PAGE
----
Oil, Gas Industry, Other Stakeholders: Oil Reserve Release Temporary, Real Relief Calls for Domestic Energy Production

Gas Gold Rush
AP File Photo/Orlin Wagner

Reaction to President Joe Biden’s announcement on Tuesday that he is releasing some 50 million barrels from the Strategic Petroleum Reserve has been swift and critics agree that the move is only a temporary fix and won’t reduce the ongoing rise of gas prices at the pump.

That will require Biden reversing his policies that have hampered domestic production, including reopening shuttered pipelines and trying to ban oil and gas operations on federal lands.

According to the federal Energy Information Administration:

In 2020, the United States consumed an average of about 18.19 million barrels of petroleum per day, or a total of about 6.66 billion barrels of petroleum. This was the lowest level of annual consumption since 1995. The drop in consumption in 2020 from 2019 was the largest recorded annual decline in U.S. petroleum demand. The decrease was largely the result of the global response to the coronavirus (COVID-19) pandemic.

“The administration is blaming others when it ought to take a sober look at its own energy policy,” Derrick Morgan, vice president of American Fuel & Petrochemical Manufacturers, a trade organization, said in a Reason magazine piece. “Prices are determined by competitive firms operating in an environment of supply and demand.” He went on:

Unfortunately federal policy is discouraging supply by shutting down pipelines, putting future production off limits, talking down the future of the petroleum business, and imposing expensive requirements on refineries, chief among them a burdensome Renewable Fuel Standard.

“America’s real strategic petroleum reserve is in places like the Permian Basin and the Gulf of Mexico. The Department of Energy’s reserve should only be used for supply disruptions,” Christopher Guith, senior vice president of the Chamber of Commerce’s Global Energy Institute, said in a statement on Tuesday, adding:

Instead of ineffectual band aids, the White House should focus on policies that will encourage domestic production of oil and natural gas. Rather, all the Administration has done is threaten energy production on federal lands, cancel pipelines and beg Saudi Arabia and Russia for more oil.

“It’s time to unleash America’s full potential to meet the world’s energy needs.”

“Congress gave the president and secretary of energy broad authority to manage the SPR and it’s the administration’s responsibility to exercise that authority as they see fit,” said Frank Macchiarola, senior vice president of policy, economics and regulatory affairs at the trade group the American Petroleum Institute.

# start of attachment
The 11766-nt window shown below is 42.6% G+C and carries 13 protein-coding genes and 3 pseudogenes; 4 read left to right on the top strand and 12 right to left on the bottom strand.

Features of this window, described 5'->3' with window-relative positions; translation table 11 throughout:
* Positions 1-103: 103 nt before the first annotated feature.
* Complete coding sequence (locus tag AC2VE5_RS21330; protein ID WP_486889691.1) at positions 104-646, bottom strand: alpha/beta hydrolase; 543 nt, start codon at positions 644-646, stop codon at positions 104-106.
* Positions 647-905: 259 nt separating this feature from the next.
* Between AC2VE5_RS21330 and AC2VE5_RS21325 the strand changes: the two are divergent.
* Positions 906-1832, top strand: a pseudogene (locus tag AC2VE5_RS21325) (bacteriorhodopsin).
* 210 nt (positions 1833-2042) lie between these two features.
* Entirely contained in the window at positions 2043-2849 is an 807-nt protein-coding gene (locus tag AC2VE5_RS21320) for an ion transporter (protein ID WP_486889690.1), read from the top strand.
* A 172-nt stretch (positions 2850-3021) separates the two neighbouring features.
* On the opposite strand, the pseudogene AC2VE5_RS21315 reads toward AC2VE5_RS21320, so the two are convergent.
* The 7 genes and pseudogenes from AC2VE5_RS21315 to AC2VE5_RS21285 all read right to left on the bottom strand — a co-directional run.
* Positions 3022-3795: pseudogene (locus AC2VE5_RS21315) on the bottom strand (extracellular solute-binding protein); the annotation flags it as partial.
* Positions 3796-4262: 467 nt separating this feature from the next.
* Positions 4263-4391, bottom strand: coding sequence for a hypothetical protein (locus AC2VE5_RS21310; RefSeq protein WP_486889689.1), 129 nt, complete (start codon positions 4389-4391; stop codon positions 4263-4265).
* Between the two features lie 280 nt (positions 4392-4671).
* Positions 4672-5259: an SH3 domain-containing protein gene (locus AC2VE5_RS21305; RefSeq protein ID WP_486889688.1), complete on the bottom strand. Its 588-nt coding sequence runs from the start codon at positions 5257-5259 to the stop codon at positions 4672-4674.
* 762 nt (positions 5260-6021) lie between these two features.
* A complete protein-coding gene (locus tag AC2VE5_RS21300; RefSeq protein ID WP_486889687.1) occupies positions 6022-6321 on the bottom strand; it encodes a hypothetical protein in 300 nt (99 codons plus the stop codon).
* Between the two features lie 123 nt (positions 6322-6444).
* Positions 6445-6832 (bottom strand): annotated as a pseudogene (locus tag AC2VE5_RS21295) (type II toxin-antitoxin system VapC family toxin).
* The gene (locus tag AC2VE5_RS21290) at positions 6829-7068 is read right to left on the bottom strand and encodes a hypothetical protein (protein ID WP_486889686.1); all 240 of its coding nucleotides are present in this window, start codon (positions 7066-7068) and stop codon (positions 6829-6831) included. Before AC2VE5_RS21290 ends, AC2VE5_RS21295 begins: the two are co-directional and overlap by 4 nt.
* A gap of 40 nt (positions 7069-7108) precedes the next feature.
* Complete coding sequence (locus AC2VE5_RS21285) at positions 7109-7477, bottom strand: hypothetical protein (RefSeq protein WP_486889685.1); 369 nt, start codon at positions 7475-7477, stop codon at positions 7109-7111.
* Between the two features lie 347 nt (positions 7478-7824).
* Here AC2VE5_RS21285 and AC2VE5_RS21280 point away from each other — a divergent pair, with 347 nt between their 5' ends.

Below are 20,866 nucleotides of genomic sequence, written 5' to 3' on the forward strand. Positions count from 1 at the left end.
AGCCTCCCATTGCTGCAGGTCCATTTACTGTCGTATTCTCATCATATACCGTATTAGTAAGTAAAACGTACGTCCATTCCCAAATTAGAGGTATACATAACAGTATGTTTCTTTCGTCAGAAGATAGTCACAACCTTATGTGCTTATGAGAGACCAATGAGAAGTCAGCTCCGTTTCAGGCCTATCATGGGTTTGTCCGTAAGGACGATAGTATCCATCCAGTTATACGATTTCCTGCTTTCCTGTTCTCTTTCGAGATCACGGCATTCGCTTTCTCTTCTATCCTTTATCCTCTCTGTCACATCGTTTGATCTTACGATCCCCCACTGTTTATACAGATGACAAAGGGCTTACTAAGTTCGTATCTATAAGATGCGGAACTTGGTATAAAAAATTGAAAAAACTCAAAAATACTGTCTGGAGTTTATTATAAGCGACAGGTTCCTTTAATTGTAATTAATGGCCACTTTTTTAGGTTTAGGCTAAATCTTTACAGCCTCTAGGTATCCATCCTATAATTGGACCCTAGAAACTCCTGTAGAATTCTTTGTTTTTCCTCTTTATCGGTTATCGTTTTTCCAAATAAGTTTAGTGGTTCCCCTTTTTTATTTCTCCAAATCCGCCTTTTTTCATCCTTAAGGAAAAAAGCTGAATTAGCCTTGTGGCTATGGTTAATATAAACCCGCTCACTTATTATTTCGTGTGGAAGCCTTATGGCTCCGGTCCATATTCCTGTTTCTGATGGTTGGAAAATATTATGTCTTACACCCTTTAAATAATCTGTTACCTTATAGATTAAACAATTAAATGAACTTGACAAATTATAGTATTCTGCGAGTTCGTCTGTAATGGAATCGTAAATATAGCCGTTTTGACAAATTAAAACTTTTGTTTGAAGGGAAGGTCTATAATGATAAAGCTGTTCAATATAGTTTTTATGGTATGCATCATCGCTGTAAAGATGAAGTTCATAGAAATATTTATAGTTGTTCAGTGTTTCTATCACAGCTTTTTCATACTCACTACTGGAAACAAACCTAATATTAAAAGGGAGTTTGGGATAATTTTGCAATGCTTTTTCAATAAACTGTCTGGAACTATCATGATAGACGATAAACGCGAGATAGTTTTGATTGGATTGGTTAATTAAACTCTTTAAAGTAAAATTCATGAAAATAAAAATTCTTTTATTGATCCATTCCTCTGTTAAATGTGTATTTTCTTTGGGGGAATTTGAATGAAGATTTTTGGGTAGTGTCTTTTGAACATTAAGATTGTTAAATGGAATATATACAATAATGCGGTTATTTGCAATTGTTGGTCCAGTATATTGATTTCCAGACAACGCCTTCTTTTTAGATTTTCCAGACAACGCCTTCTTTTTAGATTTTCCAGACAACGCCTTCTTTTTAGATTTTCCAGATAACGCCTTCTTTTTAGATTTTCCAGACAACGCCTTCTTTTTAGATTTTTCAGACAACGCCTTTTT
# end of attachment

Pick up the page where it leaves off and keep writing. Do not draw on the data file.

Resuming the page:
“We believe that any impact resulting from an SPR release is likely to be short-lived unless it is paired with policy measures that encourage the production of American energy resources,” Macchiarola said.

Reason Magazine reported on the pushback:

The Biden administration cancelled approval of the Keystone oil pipeline earlier this year and may or may not be considering shutting down the important Line 5 pipeline in Michigan. In January, the Biden administration froze the issuing of new leases for oil and gas drilling on federal lands and waters, but has since backed off and begun permitting new oil and gas exploration. Worried about man-made climate change, Biden has certainly been “talking down” fossil fuels such as oil and gas. The renewable fuel standard adopted in 2005 requires refiners to blend in ethanol to their gasoline and that boosts the average price of a gallon of gasoline by as much as 30 cents. Both the Trump and Biden administrations—in thrall to midwestern biofuel states—strongly supported the renewable fuel standard.

Just before the pandemic hit in March 2020, the U.S. had become, due to the fracking revolution, the world’s largest producer of petroleum, going from an importer of nearly 13 million barrels per day in 2005 to exporting around 1 million barrels daily in 2020. Thus did U.S. oil companies during the past few years basically become the price setters for the global oil market. However, the initial economic fallout of the pandemic caused oil prices to collapse and the number of U.S. oil rigs operating consequently fell to just 250, the lowest level ever.

To make matters worse, the slow recovery of oil production in the U.S. has allowed two loathsome regimes, one that chops up journalists and another that poisons dissidents, to effectively set the current world price of petroleum. However, the pricing power wielded by OPEC+ may not last too much longer since the good news is that the number of oil rigs drilling in the U.S. is rising and reached 563 this past week.

Fox News reported on how the energy landscape has changed since Biden replaced former President Donald Trump:

In March 2020, under the Trump administration and at the onset of the coronavirus pandemic, the Department of Energy purchased 77 million barrels of American-made crude oil to begin to fill the Strategic Petroleum Reserve.

And in April 2020, when oil prices sat deep in the red for the first time in history, Trump again moved to fill up the Strategic Petroleum Reserve.

“Based on the record low price of oil, it is at a level that is very interesting to a lot of people, we’re filling up our national petroleum reserves, strategic reserves and we are looking to put as much as 75 million barrels into the reserves themselves that would top it out, that would be the first time in a long time it’s been topped out and we’d get it at the right price,” Trump said at the time.

Fox News reported that, according to the Department of Energy, as of Nov.19 there are 604.5 million barrels in the Strategic Petroleum Reserve.

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